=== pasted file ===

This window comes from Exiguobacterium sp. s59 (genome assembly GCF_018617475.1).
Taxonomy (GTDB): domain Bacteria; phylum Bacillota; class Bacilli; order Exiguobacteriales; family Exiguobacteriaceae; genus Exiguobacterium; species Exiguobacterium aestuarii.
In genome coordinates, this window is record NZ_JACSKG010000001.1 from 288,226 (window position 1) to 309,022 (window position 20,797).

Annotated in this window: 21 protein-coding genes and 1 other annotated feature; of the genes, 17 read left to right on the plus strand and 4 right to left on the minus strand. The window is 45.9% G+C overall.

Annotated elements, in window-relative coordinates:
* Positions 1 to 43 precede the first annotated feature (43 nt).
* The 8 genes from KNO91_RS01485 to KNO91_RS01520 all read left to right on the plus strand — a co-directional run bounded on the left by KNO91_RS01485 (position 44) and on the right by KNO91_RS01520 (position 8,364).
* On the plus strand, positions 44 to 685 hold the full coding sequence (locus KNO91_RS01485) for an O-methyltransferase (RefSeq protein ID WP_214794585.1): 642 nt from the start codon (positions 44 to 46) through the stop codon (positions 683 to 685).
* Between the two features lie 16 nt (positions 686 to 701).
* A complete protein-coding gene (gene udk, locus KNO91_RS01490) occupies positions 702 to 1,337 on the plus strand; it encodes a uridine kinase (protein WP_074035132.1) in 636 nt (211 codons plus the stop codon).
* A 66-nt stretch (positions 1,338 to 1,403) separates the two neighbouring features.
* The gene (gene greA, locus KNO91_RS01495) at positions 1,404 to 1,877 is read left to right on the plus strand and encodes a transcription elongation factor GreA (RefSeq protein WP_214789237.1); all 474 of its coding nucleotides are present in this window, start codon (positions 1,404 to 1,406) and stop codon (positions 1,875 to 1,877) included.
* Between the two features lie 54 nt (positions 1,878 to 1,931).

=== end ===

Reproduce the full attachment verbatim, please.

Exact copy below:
This window comes from Exiguobacterium sp. s59 (genome assembly GCF_018617475.1).
Taxonomy (GTDB): domain Bacteria; phylum Bacillota; class Bacilli; order Exiguobacteriales; family Exiguobacteriaceae; genus Exiguobacterium; species Exiguobacterium aestuarii.
In genome coordinates, this window is record NZ_JACSKG010000001.1 from 288,226 (window position 1) to 309,022 (window position 20,797).

Annotated in this window: 21 protein-coding genes and 1 other annotated feature; of the genes, 17 read left to right on the plus strand and 4 right to left on the minus strand. The window is 45.9% G+C overall.

Annotated elements, in window-relative coordinates:
* Positions 1 to 43 precede the first annotated feature (43 nt).
* The 8 genes from KNO91_RS01485 to KNO91_RS01520 all read left to right on the plus strand — a co-directional run bounded on the left by KNO91_RS01485 (position 44) and on the right by KNO91_RS01520 (position 8,364).
* On the plus strand, positions 44 to 685 hold the full coding sequence (locus KNO91_RS01485) for an O-methyltransferase (RefSeq protein ID WP_214794585.1): 642 nt from the start codon (positions 44 to 46) through the stop codon (positions 683 to 685).
* Between the two features lie 16 nt (positions 686 to 701).
* A complete protein-coding gene (gene udk, locus KNO91_RS01490) occupies positions 702 to 1,337 on the plus strand; it encodes a uridine kinase (protein WP_074035132.1) in 636 nt (211 codons plus the stop codon).
* A 66-nt stretch (positions 1,338 to 1,403) separates the two neighbouring features.
* The gene (gene greA, locus KNO91_RS01495) at positions 1,404 to 1,877 is read left to right on the plus strand and encodes a transcription elongation factor GreA (RefSeq protein WP_214789237.1); all 474 of its coding nucleotides are present in this window, start codon (positions 1,404 to 1,406) and stop codon (positions 1,875 to 1,877) included.
* Between the two features lie 54 nt (positions 1,878 to 1,931).